Mets: Ranking the top players at every position in the NL East
By Jordan Leopold
3B: Washington Nationals, Starter: Anthony Rendon
Third base is not what it once was in the NL East. The days of David Wright, Chipper Jones, and Ryan Zimmerman manning the hot corner have come to an end. There is still talent at third in the division despite the departure of franchise third baseman.
Anthony Rendon remains the best third baseman in the division. Once viewed as a utility player, Rendon has made the transition to third base in 2016 and hasn’t looked back since. Rendon was an All-Star snub in 2018, finishing the year with a .308 average, good for fourth in the National League and his 92 RBIs was 2nd highest on the Nationals and 3rd highest among third baseman.
Entering the final year of his contract, many teams will be interested in the services for the 28-year-old as he looks to replicate his successful 2018 campaign. Expect the Mets to be in the running for Rendon.
Jed Lowrie and Todd Frazier who were once penciled in for opening day could potentially both start the season on the DL. In this event, Jeff McNeil would likely step into the starting third base role and split time with J.D. Davis. Lowrie (who is blocked at second base by Robinson Canó) has appeared in 145 career games at third base owning a .967 fielding percentage at the hot corner.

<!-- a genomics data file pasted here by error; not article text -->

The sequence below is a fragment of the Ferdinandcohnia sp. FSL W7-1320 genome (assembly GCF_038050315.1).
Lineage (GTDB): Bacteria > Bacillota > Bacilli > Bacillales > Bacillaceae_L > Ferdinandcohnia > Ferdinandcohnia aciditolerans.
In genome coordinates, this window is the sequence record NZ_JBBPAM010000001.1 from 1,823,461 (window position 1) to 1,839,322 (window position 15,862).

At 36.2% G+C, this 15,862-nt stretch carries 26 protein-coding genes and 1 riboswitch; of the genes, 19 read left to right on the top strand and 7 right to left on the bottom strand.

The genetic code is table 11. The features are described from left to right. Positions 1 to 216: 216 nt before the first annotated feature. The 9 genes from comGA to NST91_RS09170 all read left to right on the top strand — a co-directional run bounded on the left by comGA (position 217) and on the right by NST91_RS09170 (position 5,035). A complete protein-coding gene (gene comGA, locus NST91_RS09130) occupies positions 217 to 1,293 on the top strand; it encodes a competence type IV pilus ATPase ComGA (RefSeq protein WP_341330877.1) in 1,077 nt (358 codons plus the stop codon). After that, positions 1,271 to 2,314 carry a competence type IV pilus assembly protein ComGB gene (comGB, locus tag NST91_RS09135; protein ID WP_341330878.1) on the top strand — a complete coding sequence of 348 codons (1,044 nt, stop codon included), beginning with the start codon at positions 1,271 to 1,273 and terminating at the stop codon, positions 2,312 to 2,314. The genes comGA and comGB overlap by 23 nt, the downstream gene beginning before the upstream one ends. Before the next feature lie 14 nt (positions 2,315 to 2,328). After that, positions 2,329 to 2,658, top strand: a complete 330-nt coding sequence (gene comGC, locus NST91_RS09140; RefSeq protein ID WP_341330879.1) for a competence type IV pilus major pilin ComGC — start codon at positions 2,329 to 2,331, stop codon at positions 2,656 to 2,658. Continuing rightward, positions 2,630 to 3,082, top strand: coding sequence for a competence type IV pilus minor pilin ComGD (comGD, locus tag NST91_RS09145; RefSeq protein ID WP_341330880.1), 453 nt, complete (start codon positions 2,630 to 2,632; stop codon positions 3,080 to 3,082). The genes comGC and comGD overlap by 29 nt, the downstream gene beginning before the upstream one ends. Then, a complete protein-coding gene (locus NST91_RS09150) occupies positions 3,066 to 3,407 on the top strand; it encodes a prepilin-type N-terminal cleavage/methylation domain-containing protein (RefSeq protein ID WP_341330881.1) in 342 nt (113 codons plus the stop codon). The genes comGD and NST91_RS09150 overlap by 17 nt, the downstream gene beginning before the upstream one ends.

While Atlanta may have made the flashiest move signing 2015 AL MVP Josh Donaldson, the third baseman missed most of the 2018 season due to multiple calf injuries. After Donaldson, the depth starts to thin with Johan Camargo and Charlie Culberson expected to fill in when he is absent from the lineup.
Franco, who is 26 years old, has had mixed success in the majors thus far. One significant stride he made in 2018 was cutting down on strikeouts. Franco improved his defense at third base and raised his batting average by 50 points from the previous season (.270 in 2018). With the added protection of a plethora of All-Star additions, most notably Bryce Harper, Franco will continue to make strides and contribute in a crowded Phillies lineup penciled in as the everyday third baseman.